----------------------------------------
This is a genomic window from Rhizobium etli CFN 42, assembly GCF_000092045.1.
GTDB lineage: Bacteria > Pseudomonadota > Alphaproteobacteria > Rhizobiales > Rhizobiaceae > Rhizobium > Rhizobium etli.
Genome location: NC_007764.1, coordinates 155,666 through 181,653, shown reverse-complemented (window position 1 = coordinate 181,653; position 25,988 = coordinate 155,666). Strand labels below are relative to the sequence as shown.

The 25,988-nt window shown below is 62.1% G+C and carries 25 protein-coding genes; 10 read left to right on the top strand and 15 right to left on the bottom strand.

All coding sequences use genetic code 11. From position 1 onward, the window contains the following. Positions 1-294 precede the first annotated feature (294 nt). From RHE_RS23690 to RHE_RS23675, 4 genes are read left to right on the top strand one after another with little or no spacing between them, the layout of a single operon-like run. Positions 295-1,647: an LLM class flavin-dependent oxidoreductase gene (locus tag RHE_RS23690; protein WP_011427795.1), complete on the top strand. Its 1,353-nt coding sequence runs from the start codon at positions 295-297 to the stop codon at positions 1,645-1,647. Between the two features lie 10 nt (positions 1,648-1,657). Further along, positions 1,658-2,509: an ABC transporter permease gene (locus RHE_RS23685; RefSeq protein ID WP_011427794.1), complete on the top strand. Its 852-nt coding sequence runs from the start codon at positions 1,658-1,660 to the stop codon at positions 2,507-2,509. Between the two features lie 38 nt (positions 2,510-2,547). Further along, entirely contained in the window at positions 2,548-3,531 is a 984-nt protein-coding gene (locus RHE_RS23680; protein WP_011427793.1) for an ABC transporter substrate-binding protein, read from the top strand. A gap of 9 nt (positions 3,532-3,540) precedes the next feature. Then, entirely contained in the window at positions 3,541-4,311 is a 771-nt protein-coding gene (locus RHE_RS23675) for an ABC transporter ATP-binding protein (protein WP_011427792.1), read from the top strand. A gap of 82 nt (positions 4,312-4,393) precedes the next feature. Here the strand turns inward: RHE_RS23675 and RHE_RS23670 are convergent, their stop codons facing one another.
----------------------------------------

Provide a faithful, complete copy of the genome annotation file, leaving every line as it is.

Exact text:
This is a genomic window from Rhizobium etli CFN 42, assembly GCF_000092045.1.
GTDB lineage: Bacteria > Pseudomonadota > Alphaproteobacteria > Rhizobiales > Rhizobiaceae > Rhizobium > Rhizobium etli.
Genome location: NC_007764.1, coordinates 155,666 through 181,653, shown reverse-complemented (window position 1 = coordinate 181,653; position 25,988 = coordinate 155,666). Strand labels below are relative to the sequence as shown.

The 25,988-nt window shown below is 62.1% G+C and carries 25 protein-coding genes; 10 read left to right on the top strand and 15 right to left on the bottom strand.

All coding sequences use genetic code 11. From position 1 onward, the window contains the following. Positions 1-294 precede the first annotated feature (294 nt). From RHE_RS23690 to RHE_RS23675, 4 genes are read left to right on the top strand one after another with little or no spacing between them, the layout of a single operon-like run. Positions 295-1,647: an LLM class flavin-dependent oxidoreductase gene (locus tag RHE_RS23690; protein WP_011427795.1), complete on the top strand. Its 1,353-nt coding sequence runs from the start codon at positions 295-297 to the stop codon at positions 1,645-1,647. Between the two features lie 10 nt (positions 1,648-1,657). Further along, positions 1,658-2,509: an ABC transporter permease gene (locus RHE_RS23685; RefSeq protein ID WP_011427794.1), complete on the top strand. Its 852-nt coding sequence runs from the start codon at positions 1,658-1,660 to the stop codon at positions 2,507-2,509. Between the two features lie 38 nt (positions 2,510-2,547). Further along, entirely contained in the window at positions 2,548-3,531 is a 984-nt protein-coding gene (locus RHE_RS23680; protein WP_011427793.1) for an ABC transporter substrate-binding protein, read from the top strand. A gap of 9 nt (positions 3,532-3,540) precedes the next feature. Then, entirely contained in the window at positions 3,541-4,311 is a 771-nt protein-coding gene (locus RHE_RS23675) for an ABC transporter ATP-binding protein (protein WP_011427792.1), read from the top strand. A gap of 82 nt (positions 4,312-4,393) precedes the next feature. Here the strand turns inward: RHE_RS23675 and RHE_RS23670 are convergent, their stop codons facing one another.